Head injuries, more commonly referred to as traumatic brain injuries (TBI) are a concern for parents, athletes, and sports officials.
TBIs can result in disability, anxiety, depression and post-concussion syndrome, which is debilitating. Typically, a patient who shows up in the ER with a head injury will undergo a CT scan to check for trauma to the brain. New research from Wayne State School of Medicine has shown that a blood test, that checks for biomarkers that occur in TBIs can help some patients avoid the radiation exposure and expense of a CT scan. CT imaging is helpful at looking at areas of the brain that could be injured; however, the standard CT scan has 200 times the radiation exposure of a chest X-ray and some studies show a possible link between CT scans and brain tumors.
Researchers at Wayne State published their findings in The Lancet Neurology on a diagnostic blood test developed by Banyan Biomarkers Inc. The blood test developed is called the Banyan BTI for Brain Trauma Indicator. After a brain injury, the biomarkers, Ubiquitin Carboxy-terminal Hydrolase-L1 (UCH-L1) and Glial Fibrillary Acidic Protein (GFAP), can be detected in a blood sample. The FDA approved the use of the Banyan BTI test in February of 2018 based on the findings of the study. It is the first blood test approved to diagnose TBI. Robert Welch, M.D., M.S. is the Brooks F. Bock, M.D., Endowed Professor of Emergency Medicine for Wayne State University and the author of the research. He explained, "This study is exciting for a few reasons. This is the largest study of any biomarker for TBI that has been performed in the United States and provides robustness of the findings compared to many earlier smaller studies. Our results were the basis for the first FDA approved blood biomarker panel that will aid in the diagnosis and care of patients with mild TBI. To a certain degree, this has been a holy grail for quite some time. Once a commercially available product is released, I suspect these two biomarkers will become an important component of the clinical care of patients with head injury and suspected TBI."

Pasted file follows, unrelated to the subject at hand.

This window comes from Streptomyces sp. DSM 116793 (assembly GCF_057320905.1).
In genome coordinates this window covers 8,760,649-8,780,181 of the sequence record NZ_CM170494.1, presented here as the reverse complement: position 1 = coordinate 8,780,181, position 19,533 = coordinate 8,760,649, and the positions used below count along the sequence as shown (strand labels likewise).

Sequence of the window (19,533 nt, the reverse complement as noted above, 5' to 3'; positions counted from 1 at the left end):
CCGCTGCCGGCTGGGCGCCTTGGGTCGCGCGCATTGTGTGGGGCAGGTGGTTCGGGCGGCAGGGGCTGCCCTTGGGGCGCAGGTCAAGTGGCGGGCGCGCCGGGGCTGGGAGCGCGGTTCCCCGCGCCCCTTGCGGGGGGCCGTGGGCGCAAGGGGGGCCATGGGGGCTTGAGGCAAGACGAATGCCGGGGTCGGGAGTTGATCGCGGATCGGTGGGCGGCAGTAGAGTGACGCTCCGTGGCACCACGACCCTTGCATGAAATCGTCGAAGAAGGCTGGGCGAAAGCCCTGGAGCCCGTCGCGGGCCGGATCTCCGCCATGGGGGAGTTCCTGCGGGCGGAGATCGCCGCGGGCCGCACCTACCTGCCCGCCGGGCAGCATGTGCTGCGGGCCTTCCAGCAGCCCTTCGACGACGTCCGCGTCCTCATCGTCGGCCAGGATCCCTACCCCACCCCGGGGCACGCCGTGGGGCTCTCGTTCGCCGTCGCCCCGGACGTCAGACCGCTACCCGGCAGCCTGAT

Worldwide about 54 million to 60 million people will suffer a TBI each year. In the United States, the CDC figures show that more than 2.5 million people experience aTBI annually, most of which are concussions. CT scans have been the first line choice of diagnostic tests. Almost 2 million scans are performed annually, and besides the high levels of radiation involved, the imaging costs are more than $76 billion every year. The Banyan BTI could theoretically eliminate the need for about one-third of those CT scans. The study included more than 1,900 adults who were seen in several emergency departments for head injuries. If just one-third of those patients were able to avoid a CT scan, radiation exposure would be significantly reduced, and cost savings would be significant. Check out the video included here to learn more about this test.